In the 1990s, Geena Davis was reportedly involved with an alternate sequel to The Fly, to be directed by her then-husband, Renny Harlin, titled Flies. The script by Richard Jefferies was said to feature a story where Veronica gives birth to twin boys, and herself survives the ordeal.
Todd Lincoln's second remake
David Cronenberg's sequel
In 2009, it was rumored that David Cronenberg himself was preparing to direct a second remake of The Fly, but it was not until 2011 that the director addressed the rumors. Cronenberg stated that he had written not a remake, but rather a "sort of" sequel script to his 1986 version, and would film it if 20th Century Fox gave the project the go-ahead:
I have written a script that is more of a strange lateral, let's say oblique sequel than it is a true sequel, and it's certainly not a remake of the original. It's financed by Fox, and whether it will get made or not, I cannot say at the moment because there are a lot of up-in-the-air factors that deal with internal studio politics and a bunch of other things that I'm not in control of. But I would make it if they greenlight it, let's put it that way.
Cronenberg elaborated further when interviewed by Empire in 2012:
Well, I did talk to Fox, because my agent found out that they were approaching people to do a remake of my film. He sort of said, "Well, you know, what about David?" And they said, "Well, we never thought of that!" I think they'd been to Guillermo del Toro and Michael Bay. I said, "Long ago I proposed a sequel to Mel Brooks when he said he wanted to make a sequel." He didn't like what I proposed because he said it wasn't the same as the original movie. "A sequel," he said, "should be more of the same." And I said, "Well, Mel, then I'm not interested." And he went off and did his sequels [sic] and they had nothing to do with me and they weren't very successful. But I still had this idea in mind—which no, I won't tell you—and I said to Fox, "I'll write that idea up because, as I think of it, it could be interesting." And they were excited about it enough to pay me to write a script. And then for various reasons it kind of got bogged down. I don't know exactly why. It seems now that it's not going to happen. But it's a script that I like and would do. It's not exactly a sequel, and it's certainly not a remake. More a meditation [...] it involves teleportation.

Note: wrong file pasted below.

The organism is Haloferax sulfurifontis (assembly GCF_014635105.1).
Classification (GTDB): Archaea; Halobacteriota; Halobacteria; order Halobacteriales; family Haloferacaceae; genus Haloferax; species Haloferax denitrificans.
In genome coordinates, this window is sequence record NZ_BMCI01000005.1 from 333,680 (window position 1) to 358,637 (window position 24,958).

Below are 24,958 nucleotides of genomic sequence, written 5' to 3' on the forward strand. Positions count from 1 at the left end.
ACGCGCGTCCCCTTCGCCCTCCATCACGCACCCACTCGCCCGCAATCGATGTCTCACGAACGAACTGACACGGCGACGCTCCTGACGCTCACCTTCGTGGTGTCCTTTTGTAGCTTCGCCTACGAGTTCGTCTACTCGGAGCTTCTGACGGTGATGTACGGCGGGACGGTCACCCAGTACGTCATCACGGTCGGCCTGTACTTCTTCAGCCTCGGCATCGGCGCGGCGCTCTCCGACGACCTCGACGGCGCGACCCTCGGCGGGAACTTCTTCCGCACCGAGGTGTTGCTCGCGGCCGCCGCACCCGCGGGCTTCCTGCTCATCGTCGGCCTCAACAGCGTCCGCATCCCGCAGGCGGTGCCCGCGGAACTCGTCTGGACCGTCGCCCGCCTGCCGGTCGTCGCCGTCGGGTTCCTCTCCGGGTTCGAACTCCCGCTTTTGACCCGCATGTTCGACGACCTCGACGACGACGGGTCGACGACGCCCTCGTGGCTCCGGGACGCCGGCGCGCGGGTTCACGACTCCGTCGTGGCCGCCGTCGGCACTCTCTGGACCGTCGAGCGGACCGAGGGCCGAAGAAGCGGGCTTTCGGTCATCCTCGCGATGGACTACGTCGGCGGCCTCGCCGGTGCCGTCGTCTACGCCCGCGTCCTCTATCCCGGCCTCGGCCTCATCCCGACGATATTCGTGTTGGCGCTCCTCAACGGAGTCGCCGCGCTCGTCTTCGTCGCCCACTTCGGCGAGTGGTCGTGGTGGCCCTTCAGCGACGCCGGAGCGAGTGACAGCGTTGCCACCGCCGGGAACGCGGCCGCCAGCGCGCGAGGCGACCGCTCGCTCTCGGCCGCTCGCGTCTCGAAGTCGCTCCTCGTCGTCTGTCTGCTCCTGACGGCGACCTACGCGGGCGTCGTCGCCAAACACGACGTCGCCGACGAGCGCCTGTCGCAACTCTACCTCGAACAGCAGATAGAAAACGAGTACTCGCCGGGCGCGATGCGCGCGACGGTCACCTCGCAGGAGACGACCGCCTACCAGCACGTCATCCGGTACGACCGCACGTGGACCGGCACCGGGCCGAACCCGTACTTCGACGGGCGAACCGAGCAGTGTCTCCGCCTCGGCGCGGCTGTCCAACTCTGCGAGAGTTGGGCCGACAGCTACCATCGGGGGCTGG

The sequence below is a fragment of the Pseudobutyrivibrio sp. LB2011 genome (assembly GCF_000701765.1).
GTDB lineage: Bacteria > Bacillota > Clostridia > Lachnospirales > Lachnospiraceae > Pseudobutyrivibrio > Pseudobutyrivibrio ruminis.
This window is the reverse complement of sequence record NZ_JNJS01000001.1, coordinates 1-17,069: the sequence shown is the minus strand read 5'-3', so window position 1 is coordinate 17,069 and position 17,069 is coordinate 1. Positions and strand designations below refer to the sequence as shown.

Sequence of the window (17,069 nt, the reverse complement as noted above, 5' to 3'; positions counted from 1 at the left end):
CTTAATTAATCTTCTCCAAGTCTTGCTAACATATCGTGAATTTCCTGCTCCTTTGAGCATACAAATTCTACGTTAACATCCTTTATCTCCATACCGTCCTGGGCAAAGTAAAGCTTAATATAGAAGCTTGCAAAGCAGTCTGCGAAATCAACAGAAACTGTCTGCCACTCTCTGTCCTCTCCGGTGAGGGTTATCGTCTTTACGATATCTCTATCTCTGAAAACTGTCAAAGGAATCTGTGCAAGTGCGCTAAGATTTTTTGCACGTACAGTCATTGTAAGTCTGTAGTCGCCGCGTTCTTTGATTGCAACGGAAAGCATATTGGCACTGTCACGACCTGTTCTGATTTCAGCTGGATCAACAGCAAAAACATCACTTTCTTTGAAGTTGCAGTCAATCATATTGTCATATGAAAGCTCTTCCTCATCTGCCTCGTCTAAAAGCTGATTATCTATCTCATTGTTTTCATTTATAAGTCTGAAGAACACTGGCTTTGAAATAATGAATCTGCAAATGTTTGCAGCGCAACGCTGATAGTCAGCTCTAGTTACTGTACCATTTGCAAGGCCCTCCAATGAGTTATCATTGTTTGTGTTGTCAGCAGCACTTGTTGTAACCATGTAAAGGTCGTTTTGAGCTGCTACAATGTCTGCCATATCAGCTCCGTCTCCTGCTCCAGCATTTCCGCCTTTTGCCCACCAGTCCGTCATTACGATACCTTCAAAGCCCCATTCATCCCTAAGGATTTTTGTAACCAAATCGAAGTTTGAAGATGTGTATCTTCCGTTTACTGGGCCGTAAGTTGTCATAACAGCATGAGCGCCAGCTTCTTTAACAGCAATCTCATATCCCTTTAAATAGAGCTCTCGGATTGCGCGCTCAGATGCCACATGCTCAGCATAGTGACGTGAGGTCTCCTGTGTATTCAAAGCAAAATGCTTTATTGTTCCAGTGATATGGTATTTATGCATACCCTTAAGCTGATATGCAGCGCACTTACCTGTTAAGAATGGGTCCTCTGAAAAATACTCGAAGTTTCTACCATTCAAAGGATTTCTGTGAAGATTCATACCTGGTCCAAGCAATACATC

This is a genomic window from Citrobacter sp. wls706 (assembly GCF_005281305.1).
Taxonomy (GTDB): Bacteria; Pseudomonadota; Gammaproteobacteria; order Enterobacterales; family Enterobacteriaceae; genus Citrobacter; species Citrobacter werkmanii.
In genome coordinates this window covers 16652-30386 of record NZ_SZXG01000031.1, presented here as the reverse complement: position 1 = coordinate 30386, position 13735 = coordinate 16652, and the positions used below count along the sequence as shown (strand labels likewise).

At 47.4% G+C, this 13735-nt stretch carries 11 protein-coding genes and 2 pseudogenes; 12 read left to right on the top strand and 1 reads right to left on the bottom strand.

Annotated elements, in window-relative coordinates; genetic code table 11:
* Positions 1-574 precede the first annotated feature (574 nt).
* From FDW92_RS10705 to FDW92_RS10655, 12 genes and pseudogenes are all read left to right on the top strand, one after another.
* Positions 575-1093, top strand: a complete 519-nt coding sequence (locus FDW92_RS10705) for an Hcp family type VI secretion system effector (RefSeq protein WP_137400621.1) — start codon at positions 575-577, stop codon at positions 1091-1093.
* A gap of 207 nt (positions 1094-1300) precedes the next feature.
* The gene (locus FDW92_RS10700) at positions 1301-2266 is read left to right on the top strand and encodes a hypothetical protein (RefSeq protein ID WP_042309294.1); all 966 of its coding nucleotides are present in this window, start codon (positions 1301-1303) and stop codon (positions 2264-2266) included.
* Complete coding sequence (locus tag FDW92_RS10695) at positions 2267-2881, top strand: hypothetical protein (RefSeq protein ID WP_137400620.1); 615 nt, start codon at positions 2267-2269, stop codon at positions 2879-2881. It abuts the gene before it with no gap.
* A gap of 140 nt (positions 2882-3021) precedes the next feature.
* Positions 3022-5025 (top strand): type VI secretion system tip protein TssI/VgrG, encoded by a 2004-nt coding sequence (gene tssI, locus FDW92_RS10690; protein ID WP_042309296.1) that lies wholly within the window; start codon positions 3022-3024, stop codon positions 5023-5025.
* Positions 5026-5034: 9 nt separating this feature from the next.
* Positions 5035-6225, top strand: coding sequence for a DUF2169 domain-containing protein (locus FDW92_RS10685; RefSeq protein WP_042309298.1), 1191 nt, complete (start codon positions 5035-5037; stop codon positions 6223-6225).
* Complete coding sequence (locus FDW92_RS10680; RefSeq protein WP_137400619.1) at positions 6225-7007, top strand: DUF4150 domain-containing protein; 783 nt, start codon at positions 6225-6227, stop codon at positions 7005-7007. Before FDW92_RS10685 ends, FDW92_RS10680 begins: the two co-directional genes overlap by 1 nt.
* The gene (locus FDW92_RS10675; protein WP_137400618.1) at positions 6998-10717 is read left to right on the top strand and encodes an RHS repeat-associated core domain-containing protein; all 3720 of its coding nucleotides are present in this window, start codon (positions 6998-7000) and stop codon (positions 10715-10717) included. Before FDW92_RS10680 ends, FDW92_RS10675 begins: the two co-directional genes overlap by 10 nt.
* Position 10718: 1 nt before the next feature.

In a late 2012 interview, Cronenberg provided additional details on why the project had stalled, citing
Budget constraints and other things. I think maybe the script that I wrote was a little too radical for Fox, and they felt it really needed to be a very low-budget film at that point. However, what was in it that attracted them could not be done low-budget. So I think that was the problem.
He also described the project as "more of a sequel or a sidebar. It was a meditation on fly-ness. None of the same characters or anything and, of course, with an understanding of modern technology."
Despite Cronenberg's prior assertions that he does not make sequels to his films, he returned to The Fly for the opera The Fly in 2008, and his proposed sequel film project would mark a second return to the material, as well as his first sequel to one of his previous movies. However, the film is not moving forward.
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- Ed (2011-10-03). "Exclusive: Cronenberg Has Written a Sequel to The Fly". Shock Till You Drop. Retrieved 2012-11-01.
- Man is an Insect, Dave Alexander, Rue Morgue, 2011